Abstract: Online self-expression has proliferated in the last decade or so to such an extent that more people now than ever before engage in some sort of autobiographical activity. Social networking sites are the main gateways for this expression and their framework and rules and restrictions influence the type of narrative told there. This essay examines this given framework, the role of memory and forgetting in this process and how the story is told in words and images. What is remembered and forgotten online and in turn our digital traces must influence our sense of identity. Constantly telling one’s story in words and pictures online opens up new autobiographical practices, some of which in one way or another hark back to earlier practices, such as the diary or the use of the family album in autobiography, others are strictly the result of the new technology. What influence this will have in the long term is difficult to envisage, as the future use of these traces seems to be out of our control. THis article was submittted on May 1st, 2014 and punblished on November 3rd, 2014.
      PubDate: 2014-11-03
      Issue No: Vol. 3 (2014)
  • Early Russian Autobiography: Old Texts, New Readings

    • Authors: Yury Zaretskiy
      Pages: 44 - 62
      Abstract: The article discusses research perspectives in the study of Russian pre-modern first-person writings that are commonly called autobiographies. Its first part starts with definitions of what is “early russian” and “autobiographical,” briefly introduces six texts, gives a condensed review of the approaches to the study of these texts by literary and cultural historians from 1950s to the present, and concludes with suggestion of some new perspectives to their analysis. The article argues that re-questioning of early Russian autobiographical writings is prompted by some recent important changes in the humanities and social sciences and by some insights from historians and literary scholars who study first- person texts of the Western tradition. The second part of the article is a case- study that examines one autobiographical text, The Life (Zhitie) of monk epifanii (' – 1682) and focuses on one topic: representation of the hero/author’s pain and healing. The analysis of this representation is conducted in relation to concrete social and political contexts of the text. The study concludes that con- textualizing pre-modern first-person narratives as social activities embedded in historically specific reality helps in better understanding of their meanings.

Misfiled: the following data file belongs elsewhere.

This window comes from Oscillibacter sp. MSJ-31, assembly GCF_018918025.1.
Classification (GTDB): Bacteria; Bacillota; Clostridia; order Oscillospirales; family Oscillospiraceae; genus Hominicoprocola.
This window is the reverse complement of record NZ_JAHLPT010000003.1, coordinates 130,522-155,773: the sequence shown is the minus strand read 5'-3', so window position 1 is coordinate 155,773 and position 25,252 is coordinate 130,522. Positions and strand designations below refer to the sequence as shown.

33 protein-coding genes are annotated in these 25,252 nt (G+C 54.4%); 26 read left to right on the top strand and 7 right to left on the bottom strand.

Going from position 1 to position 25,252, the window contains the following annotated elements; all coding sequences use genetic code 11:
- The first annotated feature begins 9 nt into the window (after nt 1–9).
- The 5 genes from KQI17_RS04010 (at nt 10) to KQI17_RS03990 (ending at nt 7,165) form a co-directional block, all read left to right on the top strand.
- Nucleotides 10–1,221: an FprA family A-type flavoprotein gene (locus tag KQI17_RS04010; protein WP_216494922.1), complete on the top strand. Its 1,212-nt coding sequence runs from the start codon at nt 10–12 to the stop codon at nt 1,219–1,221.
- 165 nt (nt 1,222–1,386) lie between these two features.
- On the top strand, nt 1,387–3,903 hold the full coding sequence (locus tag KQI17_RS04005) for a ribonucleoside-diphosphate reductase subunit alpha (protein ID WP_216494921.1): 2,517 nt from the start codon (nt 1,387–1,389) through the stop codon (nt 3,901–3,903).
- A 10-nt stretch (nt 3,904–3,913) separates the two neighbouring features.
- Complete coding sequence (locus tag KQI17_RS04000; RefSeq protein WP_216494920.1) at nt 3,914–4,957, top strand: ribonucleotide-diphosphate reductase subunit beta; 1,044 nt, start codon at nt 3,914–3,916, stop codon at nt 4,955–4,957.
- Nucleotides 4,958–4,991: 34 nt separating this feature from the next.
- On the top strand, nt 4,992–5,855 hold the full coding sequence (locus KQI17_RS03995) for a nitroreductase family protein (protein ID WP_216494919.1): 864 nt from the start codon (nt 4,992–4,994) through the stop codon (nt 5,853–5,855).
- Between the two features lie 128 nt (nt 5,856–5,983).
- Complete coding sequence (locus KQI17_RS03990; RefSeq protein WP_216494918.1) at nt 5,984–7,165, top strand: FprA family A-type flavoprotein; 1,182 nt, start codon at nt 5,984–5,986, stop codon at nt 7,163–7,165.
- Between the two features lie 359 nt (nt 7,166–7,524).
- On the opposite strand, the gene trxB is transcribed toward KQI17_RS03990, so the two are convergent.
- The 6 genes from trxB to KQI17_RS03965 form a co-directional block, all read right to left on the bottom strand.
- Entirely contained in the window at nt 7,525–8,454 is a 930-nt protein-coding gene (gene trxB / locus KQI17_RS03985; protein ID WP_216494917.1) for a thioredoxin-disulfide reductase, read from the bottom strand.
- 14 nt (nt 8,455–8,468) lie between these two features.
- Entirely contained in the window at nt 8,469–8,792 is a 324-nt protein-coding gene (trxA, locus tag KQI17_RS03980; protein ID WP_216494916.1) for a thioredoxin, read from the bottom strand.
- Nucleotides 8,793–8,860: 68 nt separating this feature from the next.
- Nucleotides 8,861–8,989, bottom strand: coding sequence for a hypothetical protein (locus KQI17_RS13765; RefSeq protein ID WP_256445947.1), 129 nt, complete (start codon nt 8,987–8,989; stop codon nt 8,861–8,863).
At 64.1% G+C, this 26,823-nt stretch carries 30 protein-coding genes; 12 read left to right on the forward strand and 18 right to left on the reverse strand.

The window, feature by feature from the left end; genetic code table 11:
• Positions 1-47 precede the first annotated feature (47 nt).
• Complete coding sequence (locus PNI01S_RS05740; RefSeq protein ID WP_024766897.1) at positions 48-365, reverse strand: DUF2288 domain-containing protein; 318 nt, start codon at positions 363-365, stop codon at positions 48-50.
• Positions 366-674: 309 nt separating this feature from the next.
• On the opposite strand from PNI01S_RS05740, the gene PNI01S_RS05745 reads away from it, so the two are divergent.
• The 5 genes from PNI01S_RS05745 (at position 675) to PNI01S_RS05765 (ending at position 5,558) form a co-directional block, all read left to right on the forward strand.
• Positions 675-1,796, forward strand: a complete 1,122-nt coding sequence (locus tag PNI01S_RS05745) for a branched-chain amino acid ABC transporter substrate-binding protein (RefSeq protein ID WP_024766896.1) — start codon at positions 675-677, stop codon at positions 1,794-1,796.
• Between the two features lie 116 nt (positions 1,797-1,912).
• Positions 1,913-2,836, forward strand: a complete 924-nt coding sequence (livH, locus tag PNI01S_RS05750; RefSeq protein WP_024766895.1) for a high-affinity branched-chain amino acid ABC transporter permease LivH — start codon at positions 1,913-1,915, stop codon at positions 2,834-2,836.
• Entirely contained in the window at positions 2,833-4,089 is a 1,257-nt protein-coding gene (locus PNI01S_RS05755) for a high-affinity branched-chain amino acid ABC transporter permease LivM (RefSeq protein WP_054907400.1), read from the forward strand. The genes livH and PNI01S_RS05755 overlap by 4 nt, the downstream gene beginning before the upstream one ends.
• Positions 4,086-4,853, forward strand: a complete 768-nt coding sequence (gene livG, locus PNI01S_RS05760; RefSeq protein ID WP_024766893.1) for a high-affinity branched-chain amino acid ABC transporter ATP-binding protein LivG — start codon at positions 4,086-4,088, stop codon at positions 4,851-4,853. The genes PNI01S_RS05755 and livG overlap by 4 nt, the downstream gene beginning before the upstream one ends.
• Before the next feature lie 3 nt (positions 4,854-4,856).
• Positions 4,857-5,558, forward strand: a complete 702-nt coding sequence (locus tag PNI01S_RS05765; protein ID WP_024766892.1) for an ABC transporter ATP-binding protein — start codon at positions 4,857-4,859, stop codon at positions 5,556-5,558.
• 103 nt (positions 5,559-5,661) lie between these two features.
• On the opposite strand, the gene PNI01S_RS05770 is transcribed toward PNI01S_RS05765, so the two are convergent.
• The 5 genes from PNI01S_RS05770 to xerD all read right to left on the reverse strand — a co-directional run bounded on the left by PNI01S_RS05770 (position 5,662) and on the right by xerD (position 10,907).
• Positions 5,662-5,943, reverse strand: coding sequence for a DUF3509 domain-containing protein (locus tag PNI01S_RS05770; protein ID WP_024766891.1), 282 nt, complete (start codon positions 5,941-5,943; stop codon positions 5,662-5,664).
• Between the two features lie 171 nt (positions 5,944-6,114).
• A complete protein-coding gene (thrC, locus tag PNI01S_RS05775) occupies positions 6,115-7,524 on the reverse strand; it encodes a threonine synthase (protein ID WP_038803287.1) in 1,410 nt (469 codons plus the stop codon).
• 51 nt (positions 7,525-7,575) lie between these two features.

Abstract in Russian
      Ранняя русская автобиография: Старые тексты, новые прочтения В статье рассматриваются перспективы изучения древнерусских сочинений от первого лица, которые обычно называют автобиографиями. Ее первая часть начинается с определения понятий «древнерусские» и «автобиографические» затем дает краткие характеристики шести текстов, содержит сжатый обзор подходов к изучению этих текстов историками литературы и культуры с 1950-х гг. по настоящее время и завершается предложением возможных новых направлений их исследований. В статье утверждается, что новые вопросы к древнерусским автобиогра-фическим сочинениям диктуются недавними важными переменами в социальных и гуманитарных науках, а также результатами, полученными историками ...